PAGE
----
There are two components to the provocative act theory: first, did defendant or a surviving accomplice commit life-threatening provocative acts beyond those necessary to commit the robbery? Second, did those acts impel the victim to kill, i.e., were they the proximate cause of death?

White claimed all he did was shock the defendants with the stun gun, which is not designed to kill. The court rejected this argument out-of-hand: “A beating with a baseball bat combined with the use of a stun gun is the use of deadly force,” the opinion reads.
 
White’s conviction was upheld on appeal.
 
This sad story gets even sadder when nine years after his trial, White’s case was used to demonstrate the dark underbelly of the legal profession: the so-called “writ mill.”
 
The U.S. District Court lambasted Richard H. Dangler, Jr., who preyed on inmates and their families (an extremely dangerous proposition) and promised them appellate relief that was never even a possibility.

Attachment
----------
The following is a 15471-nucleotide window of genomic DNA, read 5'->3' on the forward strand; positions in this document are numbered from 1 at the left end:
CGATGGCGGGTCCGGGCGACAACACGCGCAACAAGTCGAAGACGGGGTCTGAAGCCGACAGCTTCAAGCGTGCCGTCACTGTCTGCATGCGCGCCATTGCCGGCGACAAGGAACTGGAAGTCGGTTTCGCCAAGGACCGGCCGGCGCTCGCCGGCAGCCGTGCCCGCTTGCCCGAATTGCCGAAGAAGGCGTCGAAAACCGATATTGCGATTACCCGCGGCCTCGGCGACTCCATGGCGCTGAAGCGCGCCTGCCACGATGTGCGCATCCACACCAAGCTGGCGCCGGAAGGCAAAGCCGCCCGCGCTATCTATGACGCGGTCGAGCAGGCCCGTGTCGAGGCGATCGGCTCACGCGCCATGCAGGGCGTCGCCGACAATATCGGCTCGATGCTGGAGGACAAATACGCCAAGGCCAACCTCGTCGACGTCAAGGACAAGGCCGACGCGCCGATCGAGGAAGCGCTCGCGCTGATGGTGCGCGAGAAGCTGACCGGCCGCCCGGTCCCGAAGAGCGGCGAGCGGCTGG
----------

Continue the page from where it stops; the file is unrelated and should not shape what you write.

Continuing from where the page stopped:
“Simply stated, the attorney not only took money from these inmates and their families under false pretenses, he gave them false hope that they had some possibility of success–hope that we must now dash because, as even the attorney concedes, the writ petitions are doomed to fail,” the court wrote about Dangler.

During the hearing, this court’s questioning of witnesses revealed that Dangler has for some time been operating a writ mill, in which attorneys and essentially unsupervised law students have written petitions for writs of habeas corpus for filing in state and federal courts under Dangler’s name. Dangler signed a great number of the petitions without reading them, and on some occasions a clerical employee signed Dangler’s name on the petitions. Dangler generally received a $7,250 retainer to pursue habeas corpus relief. He paid law students up to $2,000 for their virtually unsupervised work on a client’s case, or paid attorneys up to $2,500 per client.

White and the others victimized by Dangler may be criminals, but that doesn’t give the rest of society the right to take a piece of them. There should be a special place in the afterlife for people who egregiously peddle false hope.